The Etruscans remain a mystery. They flourished brilliantly for a couple of centuries, but then they collapsed and it appears that this was not entirely due to Roman aggression. The problem was that they fell between two stools. On the one hand they became established as city states on much the same pattern as in Greece. But they didn’t use money, they did not have a market economy, and did not have the essential economic underpinning that made a success of the Greek city states. On the other hand they did not go in the opposite direction and establish a powerful unitary state under a centralising emperor, the pattern that worked so well in China: there are no signs of palaces, and the burials reflect a very wealthy upper class but no sign of a pre-eminent king, no one individual elevated above the rest. And so they collapsed and were engulfed by Rome’s rising power. Many became Roman municipia – chartered towns – and in Imperial Rome, the fat Etruscan became a figure of fun – and perhaps even envy. Eventually in Imperial times the rich land of Etruria flourished again – but as a proud part of the great Roman Empire.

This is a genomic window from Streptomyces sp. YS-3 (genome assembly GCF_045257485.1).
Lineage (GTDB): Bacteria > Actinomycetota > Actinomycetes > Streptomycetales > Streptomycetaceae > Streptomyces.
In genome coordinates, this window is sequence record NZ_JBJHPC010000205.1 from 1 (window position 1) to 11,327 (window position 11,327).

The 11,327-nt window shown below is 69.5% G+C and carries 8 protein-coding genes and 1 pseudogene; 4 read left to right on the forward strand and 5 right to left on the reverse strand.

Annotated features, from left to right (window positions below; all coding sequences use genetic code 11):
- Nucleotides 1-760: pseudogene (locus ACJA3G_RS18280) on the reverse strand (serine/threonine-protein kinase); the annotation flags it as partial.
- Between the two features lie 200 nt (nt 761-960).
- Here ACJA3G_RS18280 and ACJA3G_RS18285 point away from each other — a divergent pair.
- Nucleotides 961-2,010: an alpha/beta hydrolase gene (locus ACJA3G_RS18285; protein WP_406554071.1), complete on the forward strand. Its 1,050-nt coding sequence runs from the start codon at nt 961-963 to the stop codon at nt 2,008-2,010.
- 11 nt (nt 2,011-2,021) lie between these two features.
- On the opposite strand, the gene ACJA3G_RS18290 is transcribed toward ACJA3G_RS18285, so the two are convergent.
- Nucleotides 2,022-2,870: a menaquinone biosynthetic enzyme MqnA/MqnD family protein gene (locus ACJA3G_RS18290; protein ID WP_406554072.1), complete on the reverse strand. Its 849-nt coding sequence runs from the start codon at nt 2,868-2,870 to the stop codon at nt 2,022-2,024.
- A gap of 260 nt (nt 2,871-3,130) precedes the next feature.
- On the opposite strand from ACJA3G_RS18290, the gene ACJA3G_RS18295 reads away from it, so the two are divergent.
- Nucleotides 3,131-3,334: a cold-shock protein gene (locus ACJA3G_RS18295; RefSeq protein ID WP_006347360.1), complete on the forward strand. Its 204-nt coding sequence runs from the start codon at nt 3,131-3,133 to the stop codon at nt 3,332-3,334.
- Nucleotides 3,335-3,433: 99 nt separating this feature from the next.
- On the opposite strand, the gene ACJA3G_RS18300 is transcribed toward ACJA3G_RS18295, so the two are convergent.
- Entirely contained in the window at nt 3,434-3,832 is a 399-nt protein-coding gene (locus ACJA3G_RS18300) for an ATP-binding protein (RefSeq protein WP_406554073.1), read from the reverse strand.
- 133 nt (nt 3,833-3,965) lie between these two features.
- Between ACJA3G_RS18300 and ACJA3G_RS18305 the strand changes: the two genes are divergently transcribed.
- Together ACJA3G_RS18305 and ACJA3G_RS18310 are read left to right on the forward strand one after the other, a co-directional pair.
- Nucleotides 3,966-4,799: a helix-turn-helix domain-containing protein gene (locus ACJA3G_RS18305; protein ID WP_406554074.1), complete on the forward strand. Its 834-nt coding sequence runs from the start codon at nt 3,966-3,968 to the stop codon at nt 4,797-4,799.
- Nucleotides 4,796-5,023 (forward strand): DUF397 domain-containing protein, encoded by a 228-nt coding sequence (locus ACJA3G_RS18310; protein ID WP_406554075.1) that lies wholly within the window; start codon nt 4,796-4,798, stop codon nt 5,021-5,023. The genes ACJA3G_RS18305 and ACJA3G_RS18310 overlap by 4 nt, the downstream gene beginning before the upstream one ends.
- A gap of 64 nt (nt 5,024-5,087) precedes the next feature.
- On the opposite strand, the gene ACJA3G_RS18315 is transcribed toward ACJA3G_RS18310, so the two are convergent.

But the Etruscans have long had a strong fascination. D.H. Lawrence, who fell in love with the Etruscans in his closing years, explained his infatuation thus:
Myself, the first time I consciously saw Etruscan things, in the museum at Perugia, I was instinctively attracted to them. And it seems to be that way. Either there is instant sympathy, or instant contempt and indifference. Most people despise everything B.C. that isn’t Greek, for the good reason that it ought to be Greek if it isn’t. So Etruscan things are put down as a feeble Greco-Roman imitation. And a great scientific historian like Mommsen hardly allows that the Etruscans existed at all. Their existence was antipathetic to him. The Prussian in him was enthralled by the Prussian in the all-conquering Romans. So being a great scientific historian, he almost denies the very existence of the Etruscan people. He didn’t like the idea of them. That was enough for a great scientific historian. – D.H.Lawrence